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EDITORIAL: Forgeries show why union elections need secret ballots

Sigifredo Araujo says he never signed a union card, but that didn’t stop SEIU 775 from taking dues out of his paycheck.

Mr. Araujo lives in Washington state and has provided in-home health care to his disabled mother for seven years. Medicaid pays for the care, but the SEIU wanted a cut. In 2018, he noticed that the union was withdrawing dues from his paycheck.

When he inquired about this, union officials told him that he had signed a membership card. He asked for a copy but never received it. The next year, he asked again. This time the union sent the card, but there was a problem. His signature wasn’t his. Someone had forged it.

Something similar happened to Sharrie Yates. She works for Washington state’s Healthcare Authority as a medical assistant. Washington isn’t a right-to-work state. Before the U.S. Supreme Court’s 2018 Janus ruling, Yates had to pay dues to the Washington Federation of State Employees. That ruling gave government employees the First Amendment right not to pay union dues. But when she asked to leave the union, it refused. Union officials claimed she had electronically signed a renewal form just a few days before the Janus ruling.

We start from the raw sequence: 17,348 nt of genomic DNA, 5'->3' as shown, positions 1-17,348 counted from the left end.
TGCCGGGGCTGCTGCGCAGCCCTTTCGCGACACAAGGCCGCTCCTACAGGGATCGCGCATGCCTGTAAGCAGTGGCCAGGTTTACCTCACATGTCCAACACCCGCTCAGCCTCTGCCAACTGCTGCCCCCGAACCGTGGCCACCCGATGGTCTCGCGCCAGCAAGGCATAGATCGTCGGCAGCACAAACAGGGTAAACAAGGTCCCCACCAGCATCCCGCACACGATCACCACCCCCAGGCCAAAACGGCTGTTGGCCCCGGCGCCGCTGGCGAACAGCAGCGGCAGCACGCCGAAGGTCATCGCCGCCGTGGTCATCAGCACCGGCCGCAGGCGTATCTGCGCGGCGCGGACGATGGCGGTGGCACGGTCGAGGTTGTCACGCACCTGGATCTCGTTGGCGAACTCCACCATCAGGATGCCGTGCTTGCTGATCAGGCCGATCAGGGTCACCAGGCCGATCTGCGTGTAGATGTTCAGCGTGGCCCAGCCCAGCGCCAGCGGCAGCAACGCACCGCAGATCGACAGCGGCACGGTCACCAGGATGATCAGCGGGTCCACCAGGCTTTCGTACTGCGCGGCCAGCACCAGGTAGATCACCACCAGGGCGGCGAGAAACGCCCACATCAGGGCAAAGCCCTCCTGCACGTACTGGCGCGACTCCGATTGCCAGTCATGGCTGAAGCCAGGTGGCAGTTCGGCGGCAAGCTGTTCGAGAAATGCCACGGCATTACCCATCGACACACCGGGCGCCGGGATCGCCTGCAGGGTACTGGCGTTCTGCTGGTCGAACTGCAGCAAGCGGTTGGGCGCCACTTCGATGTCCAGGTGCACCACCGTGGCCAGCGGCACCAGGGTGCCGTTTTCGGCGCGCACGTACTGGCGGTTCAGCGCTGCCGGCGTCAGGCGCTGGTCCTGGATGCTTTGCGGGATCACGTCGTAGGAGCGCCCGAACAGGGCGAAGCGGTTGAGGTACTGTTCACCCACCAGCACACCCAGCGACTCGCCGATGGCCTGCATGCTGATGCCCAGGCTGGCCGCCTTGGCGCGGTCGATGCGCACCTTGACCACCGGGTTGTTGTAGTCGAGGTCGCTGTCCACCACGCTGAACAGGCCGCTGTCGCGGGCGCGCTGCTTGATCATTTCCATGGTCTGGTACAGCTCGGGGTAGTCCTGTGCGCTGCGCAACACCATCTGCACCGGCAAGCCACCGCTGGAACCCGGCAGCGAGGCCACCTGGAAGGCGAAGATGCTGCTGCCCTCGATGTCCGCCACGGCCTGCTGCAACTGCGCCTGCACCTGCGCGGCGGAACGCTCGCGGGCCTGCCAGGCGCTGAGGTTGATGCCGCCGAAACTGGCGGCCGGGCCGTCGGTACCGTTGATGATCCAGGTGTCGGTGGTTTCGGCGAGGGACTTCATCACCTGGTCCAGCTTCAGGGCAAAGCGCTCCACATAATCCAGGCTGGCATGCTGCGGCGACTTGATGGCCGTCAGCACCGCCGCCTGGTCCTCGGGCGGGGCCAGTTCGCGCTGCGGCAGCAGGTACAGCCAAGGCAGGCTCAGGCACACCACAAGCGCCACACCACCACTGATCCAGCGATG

It’s easy for a situation like this to end in a stalemate. Unions have a financial incentive not to investigate apparent fraud or to allow those victimized to opt out. Workers are usually stuck waiting for the next opt-out period. If they miss their window, which may only be a couple of weeks long, they have to wait another year.

Fortunately, these workers found the Freedom Foundation, a nonpartisan organization dedicated to worker freedom and opposing coerced unionism. It has sued on their behalf. The Freedom Foundation has filed similar lawsuits in Oregon and California, too. Last year, it settled another forgery case, this one in Washington state, for $28,000.

The authorities should investigate these unions to find out how widespread these incidents are. Those responsible for forgeries should face criminal charges. That’s what would happen if a bank or other private business tried a scam like this. But because unions and Democratic politicians are political allies, don’t expect that to happen.

There’s an important lesson to learn here. For years, unions have wanted Congress to allow them to unionize a workplace using card check instead of secret ballots. With card check, a union can claim to represent workers by producing cards “signed” by a majority of employees.

These cases are a reminder of what some unions will do to gain or retain power. It’s why workers must be able to express their true feelings about workplace representation using a secret ballot.

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